Until recently one of the most overseen effects of climate change, heatwaves make it now to the headlines as they hit hard some European and North American regions since the last few years – although the rising temperatures have been a reality for many for decades. Indeed, this last month of July has marked the hottest two weeks on record in human history.
Recently, we were talking about the depave movement that had started in Portland almost two decades ago. Well, once you have taken out the asphalt of a piece of urban ground, you could plant a tiny forest in it. Other than really really small woods, a tiny forest refers to a dense fast-growing native woodland, based on an established forest management method developed in the 1970s by Japanese botanist Akira Miyawaki to help restore ecosystems.
Summer is here – one wants (and needs) a refreshing swim. I don’t know if you have ever heard of this classification: there are the sea people, and then the swimming-pool people. The firsts bath in a natural surrounding, while the second ones get a dose of chlorine if they want to swim. Right? In fact, you could also ‘go natural’ in a swimming pool. Particularly, in a sort of ecological bathing space also called a natural pool.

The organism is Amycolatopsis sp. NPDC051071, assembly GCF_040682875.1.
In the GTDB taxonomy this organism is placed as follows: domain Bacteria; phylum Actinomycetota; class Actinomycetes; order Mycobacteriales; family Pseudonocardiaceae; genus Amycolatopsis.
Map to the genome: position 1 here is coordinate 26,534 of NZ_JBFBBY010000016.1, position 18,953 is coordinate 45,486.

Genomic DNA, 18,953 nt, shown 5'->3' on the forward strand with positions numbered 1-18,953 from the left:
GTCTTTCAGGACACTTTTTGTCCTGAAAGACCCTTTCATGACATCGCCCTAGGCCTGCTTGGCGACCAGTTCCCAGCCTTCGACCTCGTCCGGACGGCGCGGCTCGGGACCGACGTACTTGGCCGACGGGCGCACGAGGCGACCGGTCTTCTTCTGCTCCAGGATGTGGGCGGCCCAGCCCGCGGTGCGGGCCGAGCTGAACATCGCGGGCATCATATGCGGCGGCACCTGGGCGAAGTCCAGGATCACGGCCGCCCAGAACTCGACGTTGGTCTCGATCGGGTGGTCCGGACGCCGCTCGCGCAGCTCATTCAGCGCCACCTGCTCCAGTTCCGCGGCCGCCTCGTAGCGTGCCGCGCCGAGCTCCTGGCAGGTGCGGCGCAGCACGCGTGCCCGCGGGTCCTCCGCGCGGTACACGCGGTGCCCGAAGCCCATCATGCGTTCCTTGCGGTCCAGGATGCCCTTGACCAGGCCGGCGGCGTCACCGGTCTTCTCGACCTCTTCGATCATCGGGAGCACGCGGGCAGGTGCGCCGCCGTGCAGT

When I started to wear barefoot shoes a few years back, I disliked feeling the hard asphalt under my feet. In addition, my doctor beware me about how barefoot-like walking on pavement was damaging to the spine’s health. My urban itineraries have turned since into a sort of unaware jumping circuit from a grass and soil island to another – if you see me, now you know why.
While the cooperative housing model has a long tradition in some regions of the world, such as Quebec and Canada, Northern Europe or Uruguay in Latin America; in others, it is a rather emergent phenomenon.